When a skier skids on an icy patch, torques her knee, and gets a sudden ligament tear, is it the orthopedic equivalent of a myocardial infarction? Can rapid medical treatment in the knee damp down the resulting inflammatory, pathologic cascade and help preserve the knee’s long-term health, the same way that rapid restoration of coronary blood flow limits the extent of a myocardial infarct and long-term loss of cardiac function?
It’s an intriguing concept, and forms the rationale behind a new approach to acute management of traumatically injured knees that is starting clinical testing.
“The early phase of acute joint injury represents a window of opportunity to promote healing and prevent a subsequent cascade of joint destructive processes,” said Duke rheumatologist Virginia Byers Kraus last week at the World Congress on Osteoarthritis in Brussels.
“We think of osteoarthritis as a slow, chronic disease,” but that’s when it appears years after a traumatic knee injury, she said. “This is a curable type of osteoarthritis because you know when it starts. We should start to treat joint injury emergently, like an acute myocardial infarction.”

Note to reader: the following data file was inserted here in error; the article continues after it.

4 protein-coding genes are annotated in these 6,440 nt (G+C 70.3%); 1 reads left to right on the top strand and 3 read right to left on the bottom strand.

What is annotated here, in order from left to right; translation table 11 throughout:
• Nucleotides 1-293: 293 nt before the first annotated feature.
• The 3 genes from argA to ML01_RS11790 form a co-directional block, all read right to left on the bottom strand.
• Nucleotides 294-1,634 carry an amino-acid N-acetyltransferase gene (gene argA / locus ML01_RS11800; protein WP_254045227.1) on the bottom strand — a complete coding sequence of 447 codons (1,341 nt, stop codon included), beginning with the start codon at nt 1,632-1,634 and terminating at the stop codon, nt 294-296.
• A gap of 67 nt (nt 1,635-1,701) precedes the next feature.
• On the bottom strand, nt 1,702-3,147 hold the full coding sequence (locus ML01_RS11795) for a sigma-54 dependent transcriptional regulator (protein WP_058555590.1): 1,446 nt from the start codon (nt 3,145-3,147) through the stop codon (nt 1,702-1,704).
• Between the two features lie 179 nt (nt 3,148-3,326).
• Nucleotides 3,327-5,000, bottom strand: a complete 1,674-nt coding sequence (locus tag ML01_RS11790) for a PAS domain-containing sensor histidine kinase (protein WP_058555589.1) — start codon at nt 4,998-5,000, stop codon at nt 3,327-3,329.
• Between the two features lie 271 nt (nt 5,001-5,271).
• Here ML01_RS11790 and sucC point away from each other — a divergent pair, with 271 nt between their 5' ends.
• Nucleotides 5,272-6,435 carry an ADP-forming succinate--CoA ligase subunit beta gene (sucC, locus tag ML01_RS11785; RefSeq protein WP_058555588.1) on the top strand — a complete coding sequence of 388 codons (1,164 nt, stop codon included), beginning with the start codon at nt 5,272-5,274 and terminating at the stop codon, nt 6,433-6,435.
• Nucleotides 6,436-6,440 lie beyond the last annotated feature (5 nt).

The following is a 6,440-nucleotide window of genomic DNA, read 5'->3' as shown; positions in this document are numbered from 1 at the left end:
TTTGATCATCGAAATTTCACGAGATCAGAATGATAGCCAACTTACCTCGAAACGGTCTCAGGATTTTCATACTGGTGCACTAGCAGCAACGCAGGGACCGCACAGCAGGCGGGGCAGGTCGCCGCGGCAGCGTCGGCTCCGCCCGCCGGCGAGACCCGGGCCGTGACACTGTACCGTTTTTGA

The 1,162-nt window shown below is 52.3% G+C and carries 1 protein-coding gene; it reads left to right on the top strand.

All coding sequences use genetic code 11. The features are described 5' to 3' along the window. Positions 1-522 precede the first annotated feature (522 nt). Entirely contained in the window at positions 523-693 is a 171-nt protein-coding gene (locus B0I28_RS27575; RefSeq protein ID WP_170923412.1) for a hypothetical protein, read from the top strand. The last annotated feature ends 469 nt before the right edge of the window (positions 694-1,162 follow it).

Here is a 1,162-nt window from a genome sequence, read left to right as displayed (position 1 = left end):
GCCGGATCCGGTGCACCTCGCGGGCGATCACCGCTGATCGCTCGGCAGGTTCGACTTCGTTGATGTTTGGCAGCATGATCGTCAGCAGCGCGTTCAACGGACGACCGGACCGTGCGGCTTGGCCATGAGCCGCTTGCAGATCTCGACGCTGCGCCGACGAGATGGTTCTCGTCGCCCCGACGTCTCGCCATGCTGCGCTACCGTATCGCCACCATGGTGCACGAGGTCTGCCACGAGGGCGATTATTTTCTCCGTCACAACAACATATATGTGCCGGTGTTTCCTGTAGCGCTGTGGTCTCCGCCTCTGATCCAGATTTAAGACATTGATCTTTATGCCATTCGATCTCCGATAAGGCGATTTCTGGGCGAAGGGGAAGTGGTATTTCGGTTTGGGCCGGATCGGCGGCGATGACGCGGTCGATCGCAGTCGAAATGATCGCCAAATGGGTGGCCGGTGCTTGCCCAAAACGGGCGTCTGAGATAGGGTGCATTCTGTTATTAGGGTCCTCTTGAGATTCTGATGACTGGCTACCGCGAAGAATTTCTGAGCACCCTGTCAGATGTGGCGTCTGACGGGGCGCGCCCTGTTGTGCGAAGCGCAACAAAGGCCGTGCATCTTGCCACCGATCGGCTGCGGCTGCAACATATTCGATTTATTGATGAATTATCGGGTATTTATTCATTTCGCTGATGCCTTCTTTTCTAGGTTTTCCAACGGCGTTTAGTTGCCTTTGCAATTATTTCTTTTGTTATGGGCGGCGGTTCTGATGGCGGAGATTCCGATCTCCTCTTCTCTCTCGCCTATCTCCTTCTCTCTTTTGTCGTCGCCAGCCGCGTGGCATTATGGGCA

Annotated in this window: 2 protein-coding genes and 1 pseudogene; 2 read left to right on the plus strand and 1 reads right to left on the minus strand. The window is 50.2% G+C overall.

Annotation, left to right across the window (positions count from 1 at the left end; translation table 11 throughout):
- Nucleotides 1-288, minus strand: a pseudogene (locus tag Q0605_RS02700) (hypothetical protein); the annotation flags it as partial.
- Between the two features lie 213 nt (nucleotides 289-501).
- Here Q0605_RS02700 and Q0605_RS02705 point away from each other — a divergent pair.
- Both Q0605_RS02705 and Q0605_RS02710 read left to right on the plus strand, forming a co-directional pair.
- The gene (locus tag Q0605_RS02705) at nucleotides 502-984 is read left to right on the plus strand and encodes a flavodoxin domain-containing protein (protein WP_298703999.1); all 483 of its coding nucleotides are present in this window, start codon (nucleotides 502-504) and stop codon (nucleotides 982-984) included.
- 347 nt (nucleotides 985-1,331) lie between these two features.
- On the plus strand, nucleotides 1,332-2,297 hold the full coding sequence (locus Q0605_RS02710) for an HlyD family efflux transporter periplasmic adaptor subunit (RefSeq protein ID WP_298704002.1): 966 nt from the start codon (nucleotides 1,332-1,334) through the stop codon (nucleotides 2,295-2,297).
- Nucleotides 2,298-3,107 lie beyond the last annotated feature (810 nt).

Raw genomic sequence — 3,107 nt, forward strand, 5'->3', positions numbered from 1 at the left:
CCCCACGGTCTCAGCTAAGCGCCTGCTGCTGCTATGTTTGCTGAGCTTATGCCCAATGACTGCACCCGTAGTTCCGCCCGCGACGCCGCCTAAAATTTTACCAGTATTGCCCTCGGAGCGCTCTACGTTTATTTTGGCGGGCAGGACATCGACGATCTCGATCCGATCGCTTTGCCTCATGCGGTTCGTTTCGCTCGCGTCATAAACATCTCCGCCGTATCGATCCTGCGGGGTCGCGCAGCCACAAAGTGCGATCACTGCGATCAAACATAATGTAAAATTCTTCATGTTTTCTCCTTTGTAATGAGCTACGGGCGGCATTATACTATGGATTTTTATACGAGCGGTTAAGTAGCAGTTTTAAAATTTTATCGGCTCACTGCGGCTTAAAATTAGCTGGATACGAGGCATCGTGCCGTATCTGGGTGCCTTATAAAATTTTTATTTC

At the Congress, she presented early evidence supporting this approach. A single, knee-joint injection of a potent anti-inflammatory drug, the interleukin 1 receptor antagonist anakinra, produced dramatic improvements in short-term pain and function when administered roughly 2 weeks after traumatic injury in a pilot controlled study with 11 patients. The next step is to look at more patients, and to push the time of treatment even earlier, within a few hours after injury, Dr. Kraus said.
The time seems ripe for finding new ways to manage knee injuries, as middle-aged and elderly Americans are experiencing an epidemic of knee osteoarthritis that needs the ultimate treatment, total knee replacement. A second report at the Congress documented that the rate of total knee replacement surgeries soared during the decade ending in 2007. The number of knee replacements in Americans aged 45-64 tripled in that period, reaching 221,000 in 2007, with all U.S. knee replacements in 2007 reaching an all-time, 1-year high of 550,000.
—Mitchel Zoler (on Twitter @mitchelzoler)